A random conversation I had this week at the Canadian Football League reminded me of a question I was asked and looked up the answer to nearly a decade ago: Why do so many websites offer three levels or plans to choose from when it comes time to purchase their product? And really, what is the optimal amount of choices to make available to a potential client?
The answer is multifaceted, but as you’d expect, the prevailing wisdom is that 3 choices – and elevating one as the best or most popular – works best. Here’s a quick rundown as to why.
The Centre Stage Effect. Formal psychological studies have been done on the positioning of products on a page, and it appears that consumers infer that the middle option is placed there because of its popularity (a self-fulfilling prophecy if there ever was one).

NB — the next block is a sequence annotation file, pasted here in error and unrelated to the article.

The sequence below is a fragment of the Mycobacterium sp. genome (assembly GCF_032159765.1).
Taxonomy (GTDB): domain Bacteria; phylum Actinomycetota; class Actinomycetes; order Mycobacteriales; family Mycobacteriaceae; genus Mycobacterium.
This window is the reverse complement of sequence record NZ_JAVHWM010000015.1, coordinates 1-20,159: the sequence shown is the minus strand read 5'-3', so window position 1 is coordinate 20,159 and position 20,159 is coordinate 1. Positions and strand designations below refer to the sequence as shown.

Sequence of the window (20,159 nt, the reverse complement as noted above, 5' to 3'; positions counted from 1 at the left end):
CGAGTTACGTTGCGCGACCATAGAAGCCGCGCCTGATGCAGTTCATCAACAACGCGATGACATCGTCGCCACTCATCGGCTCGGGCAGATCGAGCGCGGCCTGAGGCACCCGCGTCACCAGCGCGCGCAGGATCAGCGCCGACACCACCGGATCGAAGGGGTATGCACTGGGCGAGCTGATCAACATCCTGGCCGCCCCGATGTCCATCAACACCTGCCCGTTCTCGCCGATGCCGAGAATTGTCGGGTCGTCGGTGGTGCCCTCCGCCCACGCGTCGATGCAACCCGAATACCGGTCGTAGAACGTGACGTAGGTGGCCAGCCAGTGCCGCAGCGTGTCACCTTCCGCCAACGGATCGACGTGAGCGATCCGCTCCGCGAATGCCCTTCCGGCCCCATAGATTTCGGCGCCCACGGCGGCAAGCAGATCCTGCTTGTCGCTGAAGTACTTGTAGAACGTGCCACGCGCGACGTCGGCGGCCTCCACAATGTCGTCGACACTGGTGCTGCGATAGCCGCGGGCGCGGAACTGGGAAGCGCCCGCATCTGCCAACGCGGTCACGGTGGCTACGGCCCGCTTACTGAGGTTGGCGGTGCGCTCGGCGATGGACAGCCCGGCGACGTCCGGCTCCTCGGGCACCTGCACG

The Compromise Effect. UXmatters has a great paper on shortcut decision making; it mentions a research study that had one set of study participants be offered two microwaves at a $110 and $180 price point; participants chose fairly evenly, with a small majority preferring the cheaper option. But when a second set of study participants was offered three options, a clear winner emerged: The middle price point. The conclusion? When a consumer can’t decide whether to go high or low, a compromise option that sits in the middle is what our mostly logical minds push us towards.
Also: The Bandwagon Effect. Further, studies have illustrated that when consumers are pointed towards a choice and given the information that it is the most popular choice amongst their peers, the middle choice becomes even more compelling. Basically, consumers who may have little information at the time of their purchase as to what “level” fits them best will use whatever information is at hand – like the popularity of a choice – to finalize their decision.